The various entrances leading to the square also deserve your attention. They are each highly photogenic spots. Be sure not to miss Passatge de Madoz, filled with shops and terraces.

Passatge de Madoz Barcelona
Passatge de Madoz

Passatge de Bacardí

Another passage towards Plaça Reial, but not as well known, is Passatge de Bacardí.

Passatge de Bacardí bears the name of the then-owners of these grounds, the Bacardí family. The ceiling is made of glass and was formerly adorned with paintings of tropical and exotic landscapes.

Interesting to note is that this was Barcelona’s first covered passage. The passage became a small shopping center for the affluent, hence the images of the god Hermes, protector of shops and commercial transactions.

The passage is now closed with a gate and not always open to visitors, but it’s definitely worth a look if you’re in the area. A secret spot most tourists visiting the square don’t know about!

Passatge de Bacardí Barcelona
Passatge de Bacardí

Herboristeria del Rei

Don’t forget to visit Herboristeria del Rei (Carrer del Vidre, 1) during your visit to Plaça Reial: it is the first herbal shop in Catalonia and one of the oldest shops in Spain.

Opened in 1818, the shop still looks as it did back then and is filled with all sorts of medicinal plants, cooking herbs, natural medicines, cosmetics, and essential oils.

Also interesting to know: this old-fashioned herbal shop was featured in the film “Perfume” and was also the supplier of medicines for Queen Isabel II.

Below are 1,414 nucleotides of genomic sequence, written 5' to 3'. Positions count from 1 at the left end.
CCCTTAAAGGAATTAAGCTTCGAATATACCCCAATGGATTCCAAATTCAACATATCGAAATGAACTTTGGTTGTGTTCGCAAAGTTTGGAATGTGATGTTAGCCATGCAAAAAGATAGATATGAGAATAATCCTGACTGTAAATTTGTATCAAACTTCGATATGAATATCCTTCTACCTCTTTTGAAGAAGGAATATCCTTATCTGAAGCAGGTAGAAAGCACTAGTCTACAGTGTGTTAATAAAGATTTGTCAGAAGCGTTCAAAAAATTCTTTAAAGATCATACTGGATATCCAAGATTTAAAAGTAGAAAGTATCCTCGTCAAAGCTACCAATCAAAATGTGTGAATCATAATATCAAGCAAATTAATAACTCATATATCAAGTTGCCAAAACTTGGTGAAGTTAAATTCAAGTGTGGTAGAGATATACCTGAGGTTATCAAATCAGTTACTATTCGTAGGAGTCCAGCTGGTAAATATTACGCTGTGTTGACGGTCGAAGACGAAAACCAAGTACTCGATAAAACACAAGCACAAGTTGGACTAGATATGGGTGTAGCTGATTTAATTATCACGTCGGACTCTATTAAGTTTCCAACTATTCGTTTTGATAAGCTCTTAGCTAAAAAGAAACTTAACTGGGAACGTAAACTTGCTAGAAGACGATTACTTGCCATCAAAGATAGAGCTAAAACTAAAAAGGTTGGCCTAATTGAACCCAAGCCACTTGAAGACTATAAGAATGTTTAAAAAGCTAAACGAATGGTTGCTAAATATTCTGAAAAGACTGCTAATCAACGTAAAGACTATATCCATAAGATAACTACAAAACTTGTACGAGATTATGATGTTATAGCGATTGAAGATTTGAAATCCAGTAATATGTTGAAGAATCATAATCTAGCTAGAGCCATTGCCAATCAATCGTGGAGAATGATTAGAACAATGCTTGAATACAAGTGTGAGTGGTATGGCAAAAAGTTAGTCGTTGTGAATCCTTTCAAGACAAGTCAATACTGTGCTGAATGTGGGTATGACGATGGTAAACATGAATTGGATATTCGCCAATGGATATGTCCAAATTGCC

Herboristeria del Rei Barcelona
Herboristeria del Rei

Coin and Stamp Market at Plaça Reial

Every Sunday morning, a charming coin and stamp market for collectors is held here, known as Mercat de Numismàtica i Filatèlia de la Plaça Reial. It takes place between 9:00 AM and 2:30 PM.

Dining at Plaça Reial

Under the beautiful arches of Plaça Reial, you’ll find many cozy terraces to relax. The restaurant Les Quinze Nits is one of the most popular. You often see long lines of people waiting here. But my favorite terrace at Plaça Reial is undoubtedly that of Ocaña, which transforms into a lively bar for lounging in the evening.

If you’re with kids, the Italian restaurant Rossini is more recommendable (it offers a children’s menu, high chairs, and changing facilities).

In an alley next to Plaça Reial, you’ll also find the restaurant La Crema Canela (Passatge Madoz, 6). In my opinion, the ideal location for a romantic dinner!

And finally, don’t forget to check out the famous rotisserie chickens at the nearby Restaurant Los Caracoles (Carrer dels Escudellers, 14).

Terrassen Plaça Reial Barcelona
Terraces at Plaça Reial

Nightlife at Plaça Reial

Plaça Reial is also a well-known nightlife area in Barcelona. Here you’ll find famous clubs like Jamboree and Sidecar, as well as fun pubs like Pipa Club.